Posted on 01 November 2010 by

Gourd Today Gone Tomorrow

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gourdBy Mindy McIntosh-Shetter

This year’s gourd crop has arrived with mixed blessings.

My gourds were planted in a vertical fashion to maximize my limited space.

My birdhouse gourds and dipper gourds were planted on opposite ends of m clothesline with loofahs dispersed in between.

My bushel gourds and assorted varieties of gourds were planted along the side of my shed. All my gourds have been healthy this year but I have had some problems. Fertilization has been a big problem this year. My gourds produce male blooms in search of a mate to fertilize but to now avail.

The blooms have been so prolific that the side of my yard that has the gourds glows white under the cloak of darkness patiently waiting to attract a night pollinator. The show that Mother Nature puts on through the gourd family is beautiful but depressing at the same time when the power of white does not create offspring for the future.

But through this pollination problem I have ended up with 7 birdhouse gourds, and 1 lonely dipper gourd. But while the numbers and in some instances lack of numbers is depressing I am still excited about my crop.

Gourds are one of those natural wonders that people seem to mess up. One reason is we associate gourds with pumpkins, which do belong in the gourd family but are different. Gourds produce hard shells while pumpkins do not. Gourds can either be very fleshy or from the Lagenaria family or less fleshy that indicates they are from the Cucurbita family. But regardless of which kind of gourd you have it is always better to allow the gourds to dry on the vine or until they are light-weight and the seeds rattle inside.

This allows Mother Nature to follow through with her gourd design. Gourds need to go through a process called “hardening off.” This process is brought on by the gourd plants ability to sense the end of the growing season. The mature plant will secrete an enzyme that stops plant growth and encourages a natural drying cycle. This cycle occurs when the inside of the gourd shrinks and develops into the outer wall of the gourd. The outer skin also becomes solidified and creates a hard shell during this process.

Ways to Dry Gourds

While it has been stated that it is better to allow gourds to dry on the vine there does exist other choices. But keep in mind that these other choices may not produce quality gourds.

1. Picking Green and Drying Outside First cut the gourd from the plant. Twisting and yanking the gourd off the vine will create an opening for bacteria and possibly rotting. Next arrange the gourds so that air can circulate around them. Placing them on pallets is great idea and do not worry about rain. The natural environment such as rain and sunshine helps to wash the gourds and dry them. So if it rains do not worry they just get a bath and will not rot due to the moisture.

2. Picking Green and Drying Inside The natural process of drying gourds produces mold. This can be harmful to humans so choosing an indoor drying location is important. Also drying gourds smell and the smell is hard to get rid of so a garage, covered porch or the attic are ideal locations. But remember when picking the gourds to cut them from the vine not yank off.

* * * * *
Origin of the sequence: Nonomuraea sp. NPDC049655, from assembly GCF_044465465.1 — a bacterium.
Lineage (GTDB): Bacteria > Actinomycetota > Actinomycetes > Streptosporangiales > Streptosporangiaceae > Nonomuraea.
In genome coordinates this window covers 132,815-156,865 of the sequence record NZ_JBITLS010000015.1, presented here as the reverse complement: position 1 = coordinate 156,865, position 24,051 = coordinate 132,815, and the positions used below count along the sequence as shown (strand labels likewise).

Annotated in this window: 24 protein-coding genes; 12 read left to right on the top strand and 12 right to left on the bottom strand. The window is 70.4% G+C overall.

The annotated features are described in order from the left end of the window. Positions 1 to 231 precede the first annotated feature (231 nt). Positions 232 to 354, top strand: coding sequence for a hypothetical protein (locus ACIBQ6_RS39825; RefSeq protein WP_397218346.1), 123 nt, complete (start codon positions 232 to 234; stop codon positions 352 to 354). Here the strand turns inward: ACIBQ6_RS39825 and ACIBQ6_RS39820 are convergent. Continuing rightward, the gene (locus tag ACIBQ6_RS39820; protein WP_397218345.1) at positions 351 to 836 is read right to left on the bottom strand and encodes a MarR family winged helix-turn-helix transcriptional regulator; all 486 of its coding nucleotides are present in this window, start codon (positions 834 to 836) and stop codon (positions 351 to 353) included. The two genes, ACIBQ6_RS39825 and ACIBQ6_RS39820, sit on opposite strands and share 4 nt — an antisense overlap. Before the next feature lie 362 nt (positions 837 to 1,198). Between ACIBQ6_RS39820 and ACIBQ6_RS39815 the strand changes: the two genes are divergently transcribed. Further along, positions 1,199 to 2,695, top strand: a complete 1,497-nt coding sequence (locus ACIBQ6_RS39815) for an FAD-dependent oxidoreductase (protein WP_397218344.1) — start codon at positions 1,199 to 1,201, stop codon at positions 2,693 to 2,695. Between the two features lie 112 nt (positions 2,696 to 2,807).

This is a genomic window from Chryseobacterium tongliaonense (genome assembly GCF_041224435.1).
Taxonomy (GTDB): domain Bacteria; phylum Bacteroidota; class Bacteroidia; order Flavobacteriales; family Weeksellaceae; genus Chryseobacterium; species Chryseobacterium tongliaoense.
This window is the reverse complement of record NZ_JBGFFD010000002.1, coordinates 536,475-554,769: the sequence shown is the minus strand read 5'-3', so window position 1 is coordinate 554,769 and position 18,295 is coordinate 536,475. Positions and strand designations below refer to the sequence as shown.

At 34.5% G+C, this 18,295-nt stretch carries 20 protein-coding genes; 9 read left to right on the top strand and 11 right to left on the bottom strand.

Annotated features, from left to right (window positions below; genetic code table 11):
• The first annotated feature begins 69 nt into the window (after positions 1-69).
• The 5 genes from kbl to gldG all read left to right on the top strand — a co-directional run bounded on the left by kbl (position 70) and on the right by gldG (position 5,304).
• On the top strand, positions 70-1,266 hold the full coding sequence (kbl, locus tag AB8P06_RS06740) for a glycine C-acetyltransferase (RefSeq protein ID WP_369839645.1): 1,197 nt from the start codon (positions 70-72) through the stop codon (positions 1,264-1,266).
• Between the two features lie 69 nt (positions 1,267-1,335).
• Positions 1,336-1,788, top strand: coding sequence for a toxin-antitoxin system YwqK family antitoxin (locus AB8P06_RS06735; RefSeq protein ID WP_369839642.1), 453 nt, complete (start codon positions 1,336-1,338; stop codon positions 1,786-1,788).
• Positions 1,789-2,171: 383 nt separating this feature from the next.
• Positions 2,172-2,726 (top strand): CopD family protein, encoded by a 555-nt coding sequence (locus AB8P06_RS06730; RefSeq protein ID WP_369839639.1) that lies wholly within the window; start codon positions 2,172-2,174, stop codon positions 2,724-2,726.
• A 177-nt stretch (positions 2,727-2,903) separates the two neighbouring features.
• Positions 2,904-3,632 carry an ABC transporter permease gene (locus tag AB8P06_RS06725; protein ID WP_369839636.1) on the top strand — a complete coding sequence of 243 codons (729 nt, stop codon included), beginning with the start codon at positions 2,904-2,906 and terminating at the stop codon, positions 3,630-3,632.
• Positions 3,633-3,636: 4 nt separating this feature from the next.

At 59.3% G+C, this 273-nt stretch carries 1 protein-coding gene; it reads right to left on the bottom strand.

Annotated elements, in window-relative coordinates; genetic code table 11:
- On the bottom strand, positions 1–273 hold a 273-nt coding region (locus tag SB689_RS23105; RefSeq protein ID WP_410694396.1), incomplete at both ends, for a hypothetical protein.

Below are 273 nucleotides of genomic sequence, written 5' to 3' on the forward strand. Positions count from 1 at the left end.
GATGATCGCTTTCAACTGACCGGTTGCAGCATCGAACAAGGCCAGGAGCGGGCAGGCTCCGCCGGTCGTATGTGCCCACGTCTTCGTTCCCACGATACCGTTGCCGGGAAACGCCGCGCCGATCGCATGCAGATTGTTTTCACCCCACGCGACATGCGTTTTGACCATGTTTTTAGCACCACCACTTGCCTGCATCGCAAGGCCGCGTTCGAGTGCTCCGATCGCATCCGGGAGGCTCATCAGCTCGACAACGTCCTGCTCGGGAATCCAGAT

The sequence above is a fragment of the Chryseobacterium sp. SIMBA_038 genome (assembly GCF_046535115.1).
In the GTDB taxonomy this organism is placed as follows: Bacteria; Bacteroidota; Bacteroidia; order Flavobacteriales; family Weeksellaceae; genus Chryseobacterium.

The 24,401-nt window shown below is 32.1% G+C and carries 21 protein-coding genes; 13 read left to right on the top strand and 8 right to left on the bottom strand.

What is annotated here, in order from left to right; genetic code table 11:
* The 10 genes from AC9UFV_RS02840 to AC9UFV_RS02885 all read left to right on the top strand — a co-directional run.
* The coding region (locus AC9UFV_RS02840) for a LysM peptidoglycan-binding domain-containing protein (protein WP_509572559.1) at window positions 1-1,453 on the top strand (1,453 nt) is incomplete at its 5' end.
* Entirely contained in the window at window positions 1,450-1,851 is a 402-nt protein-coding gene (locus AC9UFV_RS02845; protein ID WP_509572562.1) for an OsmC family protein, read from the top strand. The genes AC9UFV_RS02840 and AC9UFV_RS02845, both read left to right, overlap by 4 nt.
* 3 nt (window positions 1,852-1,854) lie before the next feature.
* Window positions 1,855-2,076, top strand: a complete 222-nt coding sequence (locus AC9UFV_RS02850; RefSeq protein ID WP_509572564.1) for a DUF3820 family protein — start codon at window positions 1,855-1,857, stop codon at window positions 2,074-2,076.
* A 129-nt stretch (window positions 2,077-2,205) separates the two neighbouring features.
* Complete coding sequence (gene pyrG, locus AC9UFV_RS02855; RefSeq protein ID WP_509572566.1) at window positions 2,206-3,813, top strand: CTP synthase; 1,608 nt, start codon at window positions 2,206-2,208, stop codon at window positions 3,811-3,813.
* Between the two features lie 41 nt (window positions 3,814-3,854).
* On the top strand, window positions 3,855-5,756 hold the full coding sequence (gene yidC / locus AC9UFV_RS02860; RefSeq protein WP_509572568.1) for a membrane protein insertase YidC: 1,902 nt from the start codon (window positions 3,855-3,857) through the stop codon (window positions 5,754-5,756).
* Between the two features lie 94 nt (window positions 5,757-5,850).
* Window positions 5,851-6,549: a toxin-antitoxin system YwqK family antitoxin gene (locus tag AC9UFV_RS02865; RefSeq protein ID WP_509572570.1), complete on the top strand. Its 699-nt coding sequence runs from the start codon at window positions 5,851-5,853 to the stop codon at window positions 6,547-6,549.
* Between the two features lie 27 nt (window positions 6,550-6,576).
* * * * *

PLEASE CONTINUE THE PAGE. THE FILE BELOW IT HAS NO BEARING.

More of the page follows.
Gourds have become associated with fall as decorations. They have also been associated with Native Americans and their use as ladles, baskets, and toys. Today gourds can be found as assorted birdhouses, Christmas ornaments, and can even be found in the most expensive art galleries.

So if you grew gourds this year remember patience is a virtue when it comes to gourds. So gourds can take as long as 3-6 months to dry while others take only a few weeks depending on their individual moisture content. If you did not grow gourds this year give it a try next year. Gourds are pretty much self-sufficient and can be grown vertically or horizontally across the land. And their uses are as assorted as the types of gourds that exist.

So until we blog again, Gourds may be here and gone tomorrow, but will never be forgotten, if dried as Mother Nature beds down until tomorrow.

3 Responses to “Gourd Today Gone Tomorrow”

  1. Carole & Chewy Says:

    I’m thinking you’re in one of the areas with a shortage of bees as far as the lack of pollination goes. I had wonderful plans this year for planting all sorts of unusual gourds,and then ran out of room. Then the volunteers came up from last years gourd crop, and they have taken over the garden completely and are drying on the vine as I type. Looking for bushel gourd seeds as we like to make them into giant permanent jackolanterns. And I love the way the leaves smell.

  2. Ashley Craft Says:

    I wanted to plant gourds this year… but I missed the boat! Next year I am definitely giving them a try! I especially like the idea of planting birdhouse gourds! 🙂

  3. tina Says:

    I think I may try drying mine on the vine. I usually pick them and place them in the garage-mainly due to tidiness in my small garden but would sure love the easier and probably better outdoor way. Great info.

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